Since 1984, Edward Green he has been a professor at Manhattan School of Music, teaching both composition and courses in World Music. He is also on the faculty of the Aesthetic Realism Foundation, and had the honor to study Aesthetic Realism with its founder, the great poet and educator Eli Siegel. Mr. Green is included in Who’s Who Among America’s Teachers and is a frequent contributor to scholarly conferences on music, here and overseas. He is invited to speak this summer in Europe on the music of Ellington, Mendelssohn, and Elgar, and on the music criticism of H. R. Haweis.

by Thomas Crane, unless otherwise indicated

Edward Green, Overture in G
This work was premiered in 2002 by the Staten Island Symphony under the baton of Jonathan Strasser, and will be performed today in a revised and extended version. In style and rhythm, and in the shape of its melodies, it is definitely an “American” piece — with more than a hint of Broadway. Alternating passages of lyric quiet and dancing energy, of playful syncopation and deeply stirring melody, this music gradually builds to a powerful, joyous, waltz-like climax — after which it sweetly fades into the gentle distance.
      “As a composer,” Edward Green explained, “and simply as a person, I have been deeply affected by what Eli Siegel taught — that happiness for a person, and beauty in art, have something large in common: both are the making one of opposites. I wanted my overture to bring opposites together: to be both thoughtful and enthusiastic, earthy and soaring. And I wanted to use melody to do this. It is a work in which melody is always in the forefront.” —Note by Edward Green

Mendelssohn, Violin Concerto
Although he had been working on the Violin Concerto for over six years—a long time for this prolific composer—a frenetic schedule of concerts and commissions kept Mendelssohn from attending the premiere of what was to become his best-known and best-loved composition. This took place in Leipzig on March 13, 1845 (exactly 160 years ago today), with soloist Ferdinand David and the Gewandhaus Orchestra under the direction of Mendelssohn’s gifted assistant, Danish composer Niels Gade. Young Joseph Joachim took up the work just a short time later, and by the end of the century it was firmly established as one of the four “great” violin concertos (the others being those of Beethoven, Brahms and Tchaikovsky). The opening theme is certainly familiar to millions who have no idea where it comes from, and in the 1940s a portion of the finale even found its way into the soundtrack of a Porky Pig cartoon!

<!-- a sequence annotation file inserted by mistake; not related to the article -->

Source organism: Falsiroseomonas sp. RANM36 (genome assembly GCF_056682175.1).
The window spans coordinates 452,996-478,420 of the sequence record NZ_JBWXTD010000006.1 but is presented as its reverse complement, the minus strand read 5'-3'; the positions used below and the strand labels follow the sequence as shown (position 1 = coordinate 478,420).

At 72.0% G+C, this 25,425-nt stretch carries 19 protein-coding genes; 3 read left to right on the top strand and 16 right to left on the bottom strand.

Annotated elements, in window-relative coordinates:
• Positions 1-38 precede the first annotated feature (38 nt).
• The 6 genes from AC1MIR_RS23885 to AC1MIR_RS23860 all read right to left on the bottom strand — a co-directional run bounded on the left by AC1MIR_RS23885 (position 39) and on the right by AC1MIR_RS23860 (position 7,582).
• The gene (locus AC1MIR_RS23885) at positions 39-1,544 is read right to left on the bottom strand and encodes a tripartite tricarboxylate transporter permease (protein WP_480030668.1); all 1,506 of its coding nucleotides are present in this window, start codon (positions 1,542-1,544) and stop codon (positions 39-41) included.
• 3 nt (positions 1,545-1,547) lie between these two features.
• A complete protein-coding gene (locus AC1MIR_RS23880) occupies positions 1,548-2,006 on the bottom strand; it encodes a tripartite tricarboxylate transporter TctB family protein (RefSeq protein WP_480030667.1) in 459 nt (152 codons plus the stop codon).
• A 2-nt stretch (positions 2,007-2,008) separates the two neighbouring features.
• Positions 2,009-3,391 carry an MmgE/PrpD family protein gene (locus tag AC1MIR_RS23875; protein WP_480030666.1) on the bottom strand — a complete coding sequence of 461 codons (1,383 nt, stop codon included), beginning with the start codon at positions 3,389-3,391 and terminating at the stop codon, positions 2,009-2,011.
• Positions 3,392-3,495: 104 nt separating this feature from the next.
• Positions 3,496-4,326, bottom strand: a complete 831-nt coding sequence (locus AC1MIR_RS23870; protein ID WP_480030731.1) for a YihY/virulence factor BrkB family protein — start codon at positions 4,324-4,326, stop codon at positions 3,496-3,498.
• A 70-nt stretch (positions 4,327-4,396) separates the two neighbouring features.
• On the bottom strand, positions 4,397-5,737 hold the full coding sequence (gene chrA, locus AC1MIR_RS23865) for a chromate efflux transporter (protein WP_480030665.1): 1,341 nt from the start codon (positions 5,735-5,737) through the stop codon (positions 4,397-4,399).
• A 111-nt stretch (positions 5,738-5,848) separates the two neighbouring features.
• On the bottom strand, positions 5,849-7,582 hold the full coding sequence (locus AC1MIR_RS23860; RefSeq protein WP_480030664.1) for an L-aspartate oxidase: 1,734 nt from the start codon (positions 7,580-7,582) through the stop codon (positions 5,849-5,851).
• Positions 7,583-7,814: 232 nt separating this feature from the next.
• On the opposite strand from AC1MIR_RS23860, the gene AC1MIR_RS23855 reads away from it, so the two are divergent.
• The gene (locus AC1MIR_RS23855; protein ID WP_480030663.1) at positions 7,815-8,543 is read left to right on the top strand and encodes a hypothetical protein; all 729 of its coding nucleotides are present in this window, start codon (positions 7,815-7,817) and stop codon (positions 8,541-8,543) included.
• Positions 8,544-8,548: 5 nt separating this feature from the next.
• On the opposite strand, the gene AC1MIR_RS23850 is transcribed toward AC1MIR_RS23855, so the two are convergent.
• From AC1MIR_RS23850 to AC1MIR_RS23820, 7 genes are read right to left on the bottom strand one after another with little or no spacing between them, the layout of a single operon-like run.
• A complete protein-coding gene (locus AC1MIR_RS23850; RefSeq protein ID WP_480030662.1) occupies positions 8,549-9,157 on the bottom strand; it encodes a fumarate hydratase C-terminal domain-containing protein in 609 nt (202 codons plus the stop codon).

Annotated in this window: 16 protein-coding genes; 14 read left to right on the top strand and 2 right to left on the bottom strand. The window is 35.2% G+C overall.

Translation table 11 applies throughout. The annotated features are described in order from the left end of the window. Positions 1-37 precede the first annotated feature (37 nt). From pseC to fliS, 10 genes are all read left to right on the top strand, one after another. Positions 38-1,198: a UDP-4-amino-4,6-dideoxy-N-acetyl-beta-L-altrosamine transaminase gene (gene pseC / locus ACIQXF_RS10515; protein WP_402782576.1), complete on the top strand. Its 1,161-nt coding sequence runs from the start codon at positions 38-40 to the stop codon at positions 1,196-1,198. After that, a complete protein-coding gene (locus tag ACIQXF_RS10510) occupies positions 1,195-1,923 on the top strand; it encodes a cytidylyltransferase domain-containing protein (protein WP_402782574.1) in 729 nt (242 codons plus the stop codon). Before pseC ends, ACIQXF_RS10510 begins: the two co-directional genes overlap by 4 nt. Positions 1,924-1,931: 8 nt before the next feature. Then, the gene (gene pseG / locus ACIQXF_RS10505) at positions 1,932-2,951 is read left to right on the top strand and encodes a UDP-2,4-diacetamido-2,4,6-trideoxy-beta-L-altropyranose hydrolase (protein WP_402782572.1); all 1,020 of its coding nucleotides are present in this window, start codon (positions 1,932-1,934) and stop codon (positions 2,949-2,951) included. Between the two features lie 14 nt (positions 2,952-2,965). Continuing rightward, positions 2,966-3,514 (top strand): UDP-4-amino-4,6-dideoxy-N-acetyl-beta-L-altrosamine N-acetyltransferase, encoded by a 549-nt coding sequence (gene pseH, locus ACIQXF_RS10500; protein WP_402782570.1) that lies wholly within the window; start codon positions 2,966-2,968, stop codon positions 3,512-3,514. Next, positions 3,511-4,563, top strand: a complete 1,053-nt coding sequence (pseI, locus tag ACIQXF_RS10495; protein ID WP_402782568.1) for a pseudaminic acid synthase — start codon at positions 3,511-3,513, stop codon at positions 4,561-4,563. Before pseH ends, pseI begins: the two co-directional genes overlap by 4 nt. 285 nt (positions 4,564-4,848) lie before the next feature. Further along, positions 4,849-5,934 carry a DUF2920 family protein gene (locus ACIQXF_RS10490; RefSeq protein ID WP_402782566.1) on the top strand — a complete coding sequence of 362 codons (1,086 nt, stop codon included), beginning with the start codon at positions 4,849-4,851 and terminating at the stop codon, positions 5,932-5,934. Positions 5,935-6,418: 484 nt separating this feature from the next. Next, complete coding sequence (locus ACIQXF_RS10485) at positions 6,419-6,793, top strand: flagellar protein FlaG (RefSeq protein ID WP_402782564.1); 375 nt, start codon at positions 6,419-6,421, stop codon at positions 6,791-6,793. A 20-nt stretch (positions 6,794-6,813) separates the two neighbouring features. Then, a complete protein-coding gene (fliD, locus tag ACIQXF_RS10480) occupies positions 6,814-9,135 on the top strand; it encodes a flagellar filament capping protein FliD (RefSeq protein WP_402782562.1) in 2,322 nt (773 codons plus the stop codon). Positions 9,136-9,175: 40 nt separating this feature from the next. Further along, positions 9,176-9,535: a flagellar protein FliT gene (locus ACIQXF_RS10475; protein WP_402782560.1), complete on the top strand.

The violin makes its appearance at once, stating the famous theme over a gentle accompaniment. Dispensing with the classic orchestral introduction was not unheard of, but still unusual. The key moves to the relative major, G, and the woodwinds state the secondary theme over a drone on the soloist’s lowest string. The development proceeds to a cadenza and thence to the recapitulation (again reversing the more traditional order), and the movement concludes with a presto coda; but as the last chord dies away, a soft B-natural is heard sustained in the solo bassoon. The tonality pivots on this note, the dominant of E, which becomes the leading tone of C major. The singing melody of the Andante echoes Mendelssohn’s well-known Songs Without Words, and the movement's A-B-A scheme is more typical of many piano pieces than part of a large-scale orchestral work: the contrasting “B” theme, in the minor, has a distinctly pensive quality. The energetic finale follows “sonata” form, with primary and secondary themes but with a twist: the development section introduces a broad third melody, which is then played simultaneously with the principal theme in a delightful counterpoint.

Brahms: Symphony No. 4
“Writing a symphony’s no longer a casual matter,” Brahms remarked by way of explaining why he kept the musical world waiting so long for his first one. His comment well captures the discipline and criticism he imposed on himself throughout his career. After an early symphonic attempt quickly metamorphosed into the First Piano Concerto, Brahms—all too conscious of the great ghost of Beethoven looking over his shoulder—determined to bide his time until he was quite ready.